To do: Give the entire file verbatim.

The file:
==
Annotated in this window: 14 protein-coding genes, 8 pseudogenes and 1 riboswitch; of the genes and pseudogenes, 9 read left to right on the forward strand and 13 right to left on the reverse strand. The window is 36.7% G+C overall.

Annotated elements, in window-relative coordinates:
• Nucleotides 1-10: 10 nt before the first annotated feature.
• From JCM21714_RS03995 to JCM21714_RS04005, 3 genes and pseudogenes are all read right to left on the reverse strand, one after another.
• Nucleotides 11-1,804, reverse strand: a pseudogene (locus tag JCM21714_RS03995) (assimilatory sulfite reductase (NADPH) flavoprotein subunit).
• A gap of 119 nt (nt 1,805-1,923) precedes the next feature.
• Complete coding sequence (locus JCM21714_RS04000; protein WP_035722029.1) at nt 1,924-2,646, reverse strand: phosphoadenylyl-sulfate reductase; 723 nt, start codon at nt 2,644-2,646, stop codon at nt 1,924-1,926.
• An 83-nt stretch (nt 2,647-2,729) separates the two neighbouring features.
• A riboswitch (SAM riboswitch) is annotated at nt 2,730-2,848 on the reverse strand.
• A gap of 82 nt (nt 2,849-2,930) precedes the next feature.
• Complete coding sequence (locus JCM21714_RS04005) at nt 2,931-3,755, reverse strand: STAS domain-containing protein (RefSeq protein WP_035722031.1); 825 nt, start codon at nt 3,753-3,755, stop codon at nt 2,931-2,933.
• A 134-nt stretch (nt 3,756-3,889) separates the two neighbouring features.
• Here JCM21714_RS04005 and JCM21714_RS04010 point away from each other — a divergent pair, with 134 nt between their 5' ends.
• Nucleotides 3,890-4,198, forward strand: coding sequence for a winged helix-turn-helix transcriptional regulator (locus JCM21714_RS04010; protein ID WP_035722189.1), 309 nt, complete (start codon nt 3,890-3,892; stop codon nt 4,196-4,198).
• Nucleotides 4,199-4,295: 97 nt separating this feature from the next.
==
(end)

Annotated in this window: 14 protein-coding genes, 8 pseudogenes and 1 riboswitch; of the genes and pseudogenes, 9 read left to right on the forward strand and 13 right to left on the reverse strand. The window is 36.7% G+C overall.

Annotated elements, in window-relative coordinates:
• Nucleotides 1-10: 10 nt before the first annotated feature.
• From JCM21714_RS03995 to JCM21714_RS04005, 3 genes and pseudogenes are all read right to left on the reverse strand, one after another.
• Nucleotides 11-1,804, reverse strand: a pseudogene (locus tag JCM21714_RS03995) (assimilatory sulfite reductase (NADPH) flavoprotein subunit).
• A gap of 119 nt (nt 1,805-1,923) precedes the next feature.
• Complete coding sequence (locus JCM21714_RS04000; protein WP_035722029.1) at nt 1,924-2,646, reverse strand: phosphoadenylyl-sulfate reductase; 723 nt, start codon at nt 2,644-2,646, stop codon at nt 1,924-1,926.
• An 83-nt stretch (nt 2,647-2,729) separates the two neighbouring features.
• A riboswitch (SAM riboswitch) is annotated at nt 2,730-2,848 on the reverse strand.
• A gap of 82 nt (nt 2,849-2,930) precedes the next feature.
• Complete coding sequence (locus JCM21714_RS04005) at nt 2,931-3,755, reverse strand: STAS domain-containing protein (RefSeq protein WP_035722031.1); 825 nt, start codon at nt 3,753-3,755, stop codon at nt 2,931-2,933.
• A 134-nt stretch (nt 3,756-3,889) separates the two neighbouring features.
• Here JCM21714_RS04005 and JCM21714_RS04010 point away from each other — a divergent pair, with 134 nt between their 5' ends.
• Nucleotides 3,890-4,198, forward strand: coding sequence for a winged helix-turn-helix transcriptional regulator (locus JCM21714_RS04010; protein ID WP_035722189.1), 309 nt, complete (start codon nt 3,890-3,892; stop codon nt 4,196-4,198).
• Nucleotides 4,199-4,295: 97 nt separating this feature from the next.